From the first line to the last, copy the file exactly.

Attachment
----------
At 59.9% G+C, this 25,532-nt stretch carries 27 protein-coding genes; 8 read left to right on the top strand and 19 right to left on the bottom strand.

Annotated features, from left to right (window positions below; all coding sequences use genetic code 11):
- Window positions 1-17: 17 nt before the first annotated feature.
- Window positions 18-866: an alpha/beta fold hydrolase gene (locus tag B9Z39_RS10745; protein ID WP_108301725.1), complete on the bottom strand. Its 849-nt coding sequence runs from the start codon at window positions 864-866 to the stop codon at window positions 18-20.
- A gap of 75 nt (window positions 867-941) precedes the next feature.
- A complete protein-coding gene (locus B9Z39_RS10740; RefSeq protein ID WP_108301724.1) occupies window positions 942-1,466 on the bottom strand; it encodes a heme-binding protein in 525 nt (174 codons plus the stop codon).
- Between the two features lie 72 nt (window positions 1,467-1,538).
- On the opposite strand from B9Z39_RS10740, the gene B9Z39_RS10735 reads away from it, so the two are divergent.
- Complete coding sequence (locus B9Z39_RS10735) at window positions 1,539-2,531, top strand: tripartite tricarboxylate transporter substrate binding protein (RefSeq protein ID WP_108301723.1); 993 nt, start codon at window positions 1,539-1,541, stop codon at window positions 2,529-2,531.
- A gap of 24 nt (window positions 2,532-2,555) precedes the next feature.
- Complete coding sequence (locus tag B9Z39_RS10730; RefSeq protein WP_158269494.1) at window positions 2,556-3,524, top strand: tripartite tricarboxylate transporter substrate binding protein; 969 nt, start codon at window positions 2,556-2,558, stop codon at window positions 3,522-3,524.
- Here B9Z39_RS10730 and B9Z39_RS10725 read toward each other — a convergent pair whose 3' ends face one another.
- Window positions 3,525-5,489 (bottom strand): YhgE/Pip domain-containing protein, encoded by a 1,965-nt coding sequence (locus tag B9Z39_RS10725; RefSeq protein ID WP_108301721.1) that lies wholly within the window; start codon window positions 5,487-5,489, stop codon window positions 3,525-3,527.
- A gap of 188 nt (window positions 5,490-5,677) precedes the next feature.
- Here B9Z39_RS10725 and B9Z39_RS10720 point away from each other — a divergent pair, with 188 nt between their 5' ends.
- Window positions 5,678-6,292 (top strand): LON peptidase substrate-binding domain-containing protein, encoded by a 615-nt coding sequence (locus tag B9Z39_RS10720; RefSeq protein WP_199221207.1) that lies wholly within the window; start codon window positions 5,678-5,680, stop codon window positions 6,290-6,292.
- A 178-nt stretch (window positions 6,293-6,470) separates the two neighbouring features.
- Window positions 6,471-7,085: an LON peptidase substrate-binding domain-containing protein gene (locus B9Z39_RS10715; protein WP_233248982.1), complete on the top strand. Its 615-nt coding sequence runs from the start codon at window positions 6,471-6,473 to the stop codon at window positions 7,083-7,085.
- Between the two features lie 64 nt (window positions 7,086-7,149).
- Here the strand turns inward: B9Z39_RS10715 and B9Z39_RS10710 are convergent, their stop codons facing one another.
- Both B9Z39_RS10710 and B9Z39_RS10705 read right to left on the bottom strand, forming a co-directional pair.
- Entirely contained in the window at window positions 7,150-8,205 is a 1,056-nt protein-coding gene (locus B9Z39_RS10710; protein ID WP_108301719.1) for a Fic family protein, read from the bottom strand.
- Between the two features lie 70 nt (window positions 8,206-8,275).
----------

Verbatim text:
At 59.9% G+C, this 25,532-nt stretch carries 27 protein-coding genes; 8 read left to right on the top strand and 19 right to left on the bottom strand.

Annotated features, from left to right (window positions below; all coding sequences use genetic code 11):
- Window positions 1-17: 17 nt before the first annotated feature.
- Window positions 18-866: an alpha/beta fold hydrolase gene (locus tag B9Z39_RS10745; protein ID WP_108301725.1), complete on the bottom strand. Its 849-nt coding sequence runs from the start codon at window positions 864-866 to the stop codon at window positions 18-20.
- A gap of 75 nt (window positions 867-941) precedes the next feature.
- A complete protein-coding gene (locus B9Z39_RS10740; RefSeq protein ID WP_108301724.1) occupies window positions 942-1,466 on the bottom strand; it encodes a heme-binding protein in 525 nt (174 codons plus the stop codon).
- Between the two features lie 72 nt (window positions 1,467-1,538).
- On the opposite strand from B9Z39_RS10740, the gene B9Z39_RS10735 reads away from it, so the two are divergent.
- Complete coding sequence (locus B9Z39_RS10735) at window positions 1,539-2,531, top strand: tripartite tricarboxylate transporter substrate binding protein (RefSeq protein ID WP_108301723.1); 993 nt, start codon at window positions 1,539-1,541, stop codon at window positions 2,529-2,531.
- A gap of 24 nt (window positions 2,532-2,555) precedes the next feature.
- Complete coding sequence (locus tag B9Z39_RS10730; RefSeq protein WP_158269494.1) at window positions 2,556-3,524, top strand: tripartite tricarboxylate transporter substrate binding protein; 969 nt, start codon at window positions 2,556-2,558, stop codon at window positions 3,522-3,524.
- Here B9Z39_RS10730 and B9Z39_RS10725 read toward each other — a convergent pair whose 3' ends face one another.
- Window positions 3,525-5,489 (bottom strand): YhgE/Pip domain-containing protein, encoded by a 1,965-nt coding sequence (locus tag B9Z39_RS10725; RefSeq protein ID WP_108301721.1) that lies wholly within the window; start codon window positions 5,487-5,489, stop codon window positions 3,525-3,527.
- A gap of 188 nt (window positions 5,490-5,677) precedes the next feature.
- Here B9Z39_RS10725 and B9Z39_RS10720 point away from each other — a divergent pair, with 188 nt between their 5' ends.
- Window positions 5,678-6,292 (top strand): LON peptidase substrate-binding domain-containing protein, encoded by a 615-nt coding sequence (locus tag B9Z39_RS10720; RefSeq protein WP_199221207.1) that lies wholly within the window; start codon window positions 5,678-5,680, stop codon window positions 6,290-6,292.
- A 178-nt stretch (window positions 6,293-6,470) separates the two neighbouring features.
- Window positions 6,471-7,085: an LON peptidase substrate-binding domain-containing protein gene (locus B9Z39_RS10715; protein WP_233248982.1), complete on the top strand. Its 615-nt coding sequence runs from the start codon at window positions 6,471-6,473 to the stop codon at window positions 7,083-7,085.
- Between the two features lie 64 nt (window positions 7,086-7,149).
- Here the strand turns inward: B9Z39_RS10715 and B9Z39_RS10710 are convergent, their stop codons facing one another.
- Both B9Z39_RS10710 and B9Z39_RS10705 read right to left on the bottom strand, forming a co-directional pair.
- Entirely contained in the window at window positions 7,150-8,205 is a 1,056-nt protein-coding gene (locus B9Z39_RS10710; protein ID WP_108301719.1) for a Fic family protein, read from the bottom strand.
- Between the two features lie 70 nt (window positions 8,206-8,275).